So fortunately/unfortunately, I’ve had a major change of plans in the past few days. I found out on Friday that I got a multimedia journalism internship at CNN (good news) but I also found out that I start on October 3rd (not-as-good news, but still okay)! That means that I’m temporarily relocating to Atlanta for a few months and that my entire thesis project will be put on hold for a few months.
First of all, I have to say that I’m beyond excited (and very nervous!) for this opportunity at CNN. CNN is a news organization that I’ve admired for a long time and, I have to say, one that I never thought I’d have the opportunity to work with. I think this internship is going to be really good for me at this ending-phase of my education and I look forward to learning A LOT while I’m there!
On another note, I’m a little bit sad about putting the Life with AIDS Project temporarily on hold. I feel like I just recently got to a place where I had some momentum behind the project and things were really starting to come together. I’ve already talked to a lot of the people involved with the project and, thankfully, they’ve all been very supportive and open to working with me in a few months when it’s time to come back to Life with AIDS. I’m hoping that means that I’ll be able to pick everything up in January where I left off and that my project won’t be suffering at all because of this hiatus. I’m working with such great people that I have a feeling they will support me through it all–something I’m so very thankful for.
Overall, I’ve gotten past a lot of the overwhelming feelings I had on Friday when I first found out about the internship and I’m feeling really good and positive about what’s to come. Things are coming together with this internship just like I know they’ll come together again for Life with AIDS when the time is right. Thanks for reading and I’ll be back in a few months! It’s all happening!
I’m so excited to say that I finally talked to two amazing women in Arkansas yesterday, both with incredible stories. Both women were infected with HIV by the men in their lives–men that they didn’t know were having affairs. These women weren’t engaging in risky behaviors. Neither of them were prostitutes or IV drug users and neither suspected that they were being infected with a potentially deadly virus.
Connie, a woman from the Arkansas Delta, was infected after her long-time boyfriend was having an affair with another man. As surprising as this might sound coming from small towns in the South, this story is not as uncommon as you might think. Many men are classified as being on the “down low” about their sexuality–here’s an excerpt from the CDC that explains more:
The term is often used to describe the behavior of men who have sex with other men as well as women and who do not identify as gay or bisexual. These men may refer to themselves as being “on the down low,” “on the DL,” or “on the low low.” The term has most often been associated with African American men. Although the term originated in the African American community, the behaviors associated with the term are not new and not specific to black men who have sex with men.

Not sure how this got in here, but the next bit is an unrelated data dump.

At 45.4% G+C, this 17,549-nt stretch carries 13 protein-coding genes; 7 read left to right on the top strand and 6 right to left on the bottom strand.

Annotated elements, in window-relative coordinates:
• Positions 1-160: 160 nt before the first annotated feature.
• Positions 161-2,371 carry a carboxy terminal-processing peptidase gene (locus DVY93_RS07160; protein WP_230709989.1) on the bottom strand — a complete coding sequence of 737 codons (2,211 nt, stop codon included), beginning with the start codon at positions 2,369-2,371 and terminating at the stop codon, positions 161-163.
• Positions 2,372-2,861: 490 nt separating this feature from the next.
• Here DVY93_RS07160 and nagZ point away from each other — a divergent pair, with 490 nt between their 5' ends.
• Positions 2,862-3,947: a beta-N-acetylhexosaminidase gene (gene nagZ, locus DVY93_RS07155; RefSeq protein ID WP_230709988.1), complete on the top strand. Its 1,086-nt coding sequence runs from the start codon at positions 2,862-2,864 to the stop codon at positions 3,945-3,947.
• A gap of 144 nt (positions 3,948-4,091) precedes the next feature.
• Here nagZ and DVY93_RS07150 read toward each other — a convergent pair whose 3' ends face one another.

This secret life puts many women at risk who don’t even know that they should be worried about contracting HIV or other sexually transmitted diseases. This goes to show that anyone, anywhere can be HIV positive and it’s so important that we begin to recognize these new faces of AIDS to eliminate fear and stigma. I look forward to meeting with Connie and Ann and hearing their stories of heartbreak, struggle and success face to face.
…and of course, a trip to Arkansas never hurt anyone!
Once again, this project has many expenses in the near future. If you’d like to help me tell these very important stories and give a voice to those that have often been passed over, please click here.
One of the stories that I’ve been working on getting organized and scheduled is with Joyce Turner Keller, a bishop in Baton Rouge, Louisiana. She’s a 60-year-old woman who was diagnosed with AIDS 10 years ago but was infected five years before that when she was raped by a man who attacked her in her own home when she was living in Picayune, Mississippi. Unsure of who to turn to or what the consequences might be, Ms. Keller kept pretty quiet about the rape until a car accident five years later landed her in the hospital with unexplained pain. This is when she was offered an HIV test.
After getting the diagnosis, Ms. Keller decided that she was meant to be a voice for women struggling with HIV or AIDS but wasn’t always met with kindness when she disclosed her status to people in her home state of Louisiana. She met adversity at every turn, even when speaking with doctors and nurses about how to take care of herself. Deciding that she wanted a better option for herself and others, she decided to start Aspirations, a non-profit organization that started out providing HIV/AIDS testing and awareness but has since branched out to many other chronic illnesses as well.
I knew as soon as I read Ms. Keller’s story that I wanted to include her in the Life with AIDS project. She has such an inspiring story–a story of never, not even for a second, letting her AIDS diagnoses slow her down or discourage her. She told me that sometime in late October Aspirations was going to be involved with the Baton Rouge meeting of the National HIV/AIDS Strategy Implementation Dialogue and they finally set the date for October 25th. I’m so excited about meeting Ms. Keller in person and getting to be a part of such an important event–one that will hopefully set the tone for the continuation of dialog about HIV/AIDS in the United States.
Baton Rouge, here I come!
If you’d like to support the Life with AIDS project and help me get to Louisiana, please click here.
Good news! The Arkansas Department of Health is partnering with the Black AIDS Institute to provide free HIV testing across the state this month. The three testing sites (West Memphis, Texarkana and Conway) will also have lots of information and guest appearances by a number of people. It’s a great opportunity to spread awareness and if you’d like to learn more about the event, click here.
I’m so proud to see the Arkansas Department of Health stepping up and taking preventative measures against HIV/AIDS. This is what my project is all about–understanding that HIV is certainly no longer isolated to gay communities in large cities and taking the proper actions to educate all people about HIV/AIDS and how they can keep themselves healthy. Education is key to prevention and I hope to hear success stories from the Arkansas testing events.
If you’d like to support my Life with AIDS project, click here.